Ian Chau, MD, on Esophageal Squamous Cell Carcinoma: New Data on Nivolumab, Ipilimumab, and Chemotherapy
2024 ASCO GI Cancers Symposium
Ian Chau, MD, of The Royal Marsden Hospital, discusses an analysis from the CheckMate 648 study on quality-adjusted time without symptoms and toxicity in patients with unresectable advanced esophageal squamous cell carcinoma. Patients treated with nivolumab plus ipilimumab and nivolumab plus chemotherapy compared with chemotherapy alone experienced longer quality-adjusted survival (Abstract 251).
Ken Kato, MD, PhD, of Japan’s National Cancer Center Hospital, discusses the first comprehensive findings on biomarkers from the CheckMate 648 study. These results further corroborate the clinical efficacy of nivolumab plus chemotherapy and nivolumab plus ipilimumab in the first-line treatment of advanced esophageal squamous cell carcinoma. According to Dr. Kato, the data suggest an overall survival benefit across multiple biomarker subgroups (Abstract 252).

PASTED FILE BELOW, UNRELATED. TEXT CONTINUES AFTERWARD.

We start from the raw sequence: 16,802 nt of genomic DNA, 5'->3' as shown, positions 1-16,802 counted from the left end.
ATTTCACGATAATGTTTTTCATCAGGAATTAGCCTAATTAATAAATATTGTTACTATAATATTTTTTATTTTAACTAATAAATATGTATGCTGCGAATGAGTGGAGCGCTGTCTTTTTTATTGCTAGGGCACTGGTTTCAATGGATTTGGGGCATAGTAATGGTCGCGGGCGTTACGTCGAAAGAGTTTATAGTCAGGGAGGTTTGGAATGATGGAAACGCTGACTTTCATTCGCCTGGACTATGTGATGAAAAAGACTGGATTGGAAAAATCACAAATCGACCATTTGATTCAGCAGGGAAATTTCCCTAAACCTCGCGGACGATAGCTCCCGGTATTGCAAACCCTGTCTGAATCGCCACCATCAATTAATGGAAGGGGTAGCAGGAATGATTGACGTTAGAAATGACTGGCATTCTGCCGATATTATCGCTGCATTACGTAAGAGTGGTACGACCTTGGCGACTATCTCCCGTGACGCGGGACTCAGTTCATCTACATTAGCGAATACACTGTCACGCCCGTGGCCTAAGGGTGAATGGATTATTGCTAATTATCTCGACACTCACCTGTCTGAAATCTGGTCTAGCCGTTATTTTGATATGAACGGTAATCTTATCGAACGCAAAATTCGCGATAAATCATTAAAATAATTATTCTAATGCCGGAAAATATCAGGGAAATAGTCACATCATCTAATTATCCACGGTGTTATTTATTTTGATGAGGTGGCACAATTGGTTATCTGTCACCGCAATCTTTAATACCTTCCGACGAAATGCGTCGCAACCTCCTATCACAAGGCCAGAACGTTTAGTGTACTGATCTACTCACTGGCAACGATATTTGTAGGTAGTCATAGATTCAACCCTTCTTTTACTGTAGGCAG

Frank Kullmann, MD, of Germany’s Klinikum Weiden, discusses results from the ALPACA trial, which suggest a dose-reduced regimen with alternating cycles of gemcitabine/nab-paclitaxel and gemcitabine monotherapy after three induction cycles of standard gemcitabine/nab-paclitaxel is feasible and associated with an overall survival comparable to that with standard treatment, as well as improved tolerability (Abstract 605).
Dominik P. Modest, MD, of Charité-Universitätsmedizin Berlin, discusses phase III study findings showing sotorasib plus panitumumab vs trifluridine/tipiracil or regorafenib benefits patients with chemorefractory metastatic colorectal cancer in terms of improved clinical outcomes and better self-reported quality of life (Abstract 10).
Manish A. Shah, MD, of Weill Cornell Medical College, discusses phase III findings of the KEYNOTE-590 study, which shows that, after 5 years, the use of pembrolizumab plus chemotherapy improved survival with durable efficacy, compared with placebo plus chemotherapy, in patients with untreated advanced esophageal cancer (Abstract 250).
Ian Chau, MD, of The Royal Marsden Hospital, discusses reportedly the first study to evaluate the real-world effectiveness of nivolumab as a first-line treatment of advanced gastric, gastroesophageal junction, or esophageal adenocarcinoma. The combination therapy improved overall survival compared with chemotherapy alone. Dr. Chau presents the 18-month follow-up results (Abstract 295).